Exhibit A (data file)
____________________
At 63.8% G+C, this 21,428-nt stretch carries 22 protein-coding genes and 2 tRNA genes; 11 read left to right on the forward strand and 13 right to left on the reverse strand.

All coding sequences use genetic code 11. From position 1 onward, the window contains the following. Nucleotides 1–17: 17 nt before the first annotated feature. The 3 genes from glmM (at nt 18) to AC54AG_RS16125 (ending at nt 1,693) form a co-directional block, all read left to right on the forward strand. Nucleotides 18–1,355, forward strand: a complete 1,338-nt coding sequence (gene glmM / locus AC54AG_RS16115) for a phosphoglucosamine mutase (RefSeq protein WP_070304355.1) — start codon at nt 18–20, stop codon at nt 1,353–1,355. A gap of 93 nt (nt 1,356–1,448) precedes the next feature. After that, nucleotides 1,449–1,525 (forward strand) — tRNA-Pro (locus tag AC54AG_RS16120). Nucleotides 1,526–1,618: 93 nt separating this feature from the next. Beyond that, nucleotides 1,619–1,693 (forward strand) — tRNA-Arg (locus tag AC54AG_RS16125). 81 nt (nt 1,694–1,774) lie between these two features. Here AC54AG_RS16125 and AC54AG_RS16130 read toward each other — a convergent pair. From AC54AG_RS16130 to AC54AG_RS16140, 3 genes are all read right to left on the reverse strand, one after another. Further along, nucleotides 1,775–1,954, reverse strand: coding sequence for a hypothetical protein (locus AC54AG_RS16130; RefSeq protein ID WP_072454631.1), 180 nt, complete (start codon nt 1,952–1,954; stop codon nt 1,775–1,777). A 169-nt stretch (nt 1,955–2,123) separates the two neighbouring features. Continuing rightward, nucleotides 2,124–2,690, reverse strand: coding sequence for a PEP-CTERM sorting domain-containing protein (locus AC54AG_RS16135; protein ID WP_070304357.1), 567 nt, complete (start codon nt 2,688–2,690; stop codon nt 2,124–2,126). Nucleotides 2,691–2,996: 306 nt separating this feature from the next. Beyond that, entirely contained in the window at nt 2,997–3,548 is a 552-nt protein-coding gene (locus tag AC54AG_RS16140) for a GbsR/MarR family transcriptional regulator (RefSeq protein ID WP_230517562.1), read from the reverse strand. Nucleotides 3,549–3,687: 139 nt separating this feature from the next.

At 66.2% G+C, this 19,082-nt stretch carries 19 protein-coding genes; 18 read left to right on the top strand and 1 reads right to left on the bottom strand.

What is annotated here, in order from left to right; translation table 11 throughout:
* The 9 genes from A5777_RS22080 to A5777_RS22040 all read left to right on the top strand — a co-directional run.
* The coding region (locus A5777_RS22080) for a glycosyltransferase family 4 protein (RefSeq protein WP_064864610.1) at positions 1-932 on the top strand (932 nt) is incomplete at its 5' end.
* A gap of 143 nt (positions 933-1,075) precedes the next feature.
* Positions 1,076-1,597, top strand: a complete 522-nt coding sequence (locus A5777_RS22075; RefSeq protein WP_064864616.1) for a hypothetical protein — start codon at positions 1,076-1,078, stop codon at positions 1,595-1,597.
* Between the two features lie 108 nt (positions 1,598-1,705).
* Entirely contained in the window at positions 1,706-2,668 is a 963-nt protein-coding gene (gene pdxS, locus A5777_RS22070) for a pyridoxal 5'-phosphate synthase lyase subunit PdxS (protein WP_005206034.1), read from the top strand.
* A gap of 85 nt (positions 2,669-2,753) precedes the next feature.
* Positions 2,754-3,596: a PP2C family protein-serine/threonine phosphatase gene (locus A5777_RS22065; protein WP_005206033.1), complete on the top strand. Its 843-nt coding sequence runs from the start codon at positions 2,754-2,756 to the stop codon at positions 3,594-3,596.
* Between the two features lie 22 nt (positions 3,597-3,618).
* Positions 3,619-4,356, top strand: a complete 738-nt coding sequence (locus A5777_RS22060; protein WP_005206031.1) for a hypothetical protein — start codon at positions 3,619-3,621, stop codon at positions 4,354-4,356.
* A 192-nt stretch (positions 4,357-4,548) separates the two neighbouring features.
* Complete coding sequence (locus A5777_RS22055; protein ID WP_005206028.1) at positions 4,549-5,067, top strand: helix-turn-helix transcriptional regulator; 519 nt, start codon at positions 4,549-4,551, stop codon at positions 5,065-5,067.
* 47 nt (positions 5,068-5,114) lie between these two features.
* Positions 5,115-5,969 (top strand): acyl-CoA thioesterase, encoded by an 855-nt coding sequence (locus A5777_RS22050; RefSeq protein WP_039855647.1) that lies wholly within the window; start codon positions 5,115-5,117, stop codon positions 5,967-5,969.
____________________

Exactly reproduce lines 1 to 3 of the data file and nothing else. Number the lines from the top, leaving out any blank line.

At 63.8% G+C, this 21,428-nt stretch carries 22 protein-coding genes and 2 tRNA genes; 11 read left to right on the forward strand and 13 right to left on the reverse strand.

All coding sequences use genetic code 11. From position 1 onward, the window contains the following. Nucleotides 1–17: 17 nt before the first annotated feature. The 3 genes from glmM (at nt 18) to AC54AG_RS16125 (ending at nt 1,693) form a co-directional block, all read left to right on the forward strand. Nucleotides 18–1,355, forward strand: a complete 1,338-nt coding sequence (gene glmM / locus AC54AG_RS16115) for a phosphoglucosamine mutase (RefSeq protein WP_070304355.1) — start codon at nt 18–20, stop codon at nt 1,353–1,355. A gap of 93 nt (nt 1,356–1,448) precedes the next feature. After that, nucleotides 1,449–1,525 (forward strand) — tRNA-Pro (locus tag AC54AG_RS16120). Nucleotides 1,526–1,618: 93 nt separating this feature from the next. Beyond that, nucleotides 1,619–1,693 (forward strand) — tRNA-Arg (locus tag AC54AG_RS16125). 81 nt (nt 1,694–1,774) lie between these two features. Here AC54AG_RS16125 and AC54AG_RS16130 read toward each other — a convergent pair. From AC54AG_RS16130 to AC54AG_RS16140, 3 genes are all read right to left on the reverse strand, one after another. Further along, nucleotides 1,775–1,954, reverse strand: coding sequence for a hypothetical protein (locus AC54AG_RS16130; RefSeq protein ID WP_072454631.1), 180 nt, complete (start codon nt 1,952–1,954; stop codon nt 1,775–1,777). A 169-nt stretch (nt 1,955–2,123) separates the two neighbouring features. Continuing rightward, nucleotides 2,124–2,690, reverse strand: coding sequence for a PEP-CTERM sorting domain-containing protein (locus AC54AG_RS16135; protein ID WP_070304357.1), 567 nt, complete (start codon nt 2,688–2,690; stop codon nt 2,124–2,126). Nucleotides 2,691–2,996: 306 nt separating this feature from the next. Beyond that, entirely contained in the window at nt 2,997–3,548 is a 552-nt protein-coding gene (locus tag AC54AG_RS16140) for a GbsR/MarR family transcriptional regulator (RefSeq protein ID WP_230517562.1), read from the reverse strand. Nucleotides 3,549–3,687: 139 nt separating this feature from the next.

At 66.2% G+C, this 19,082-nt stretch carries 19 protein-coding genes; 18 read left to right on the top strand and 1 reads right to left on the bottom strand.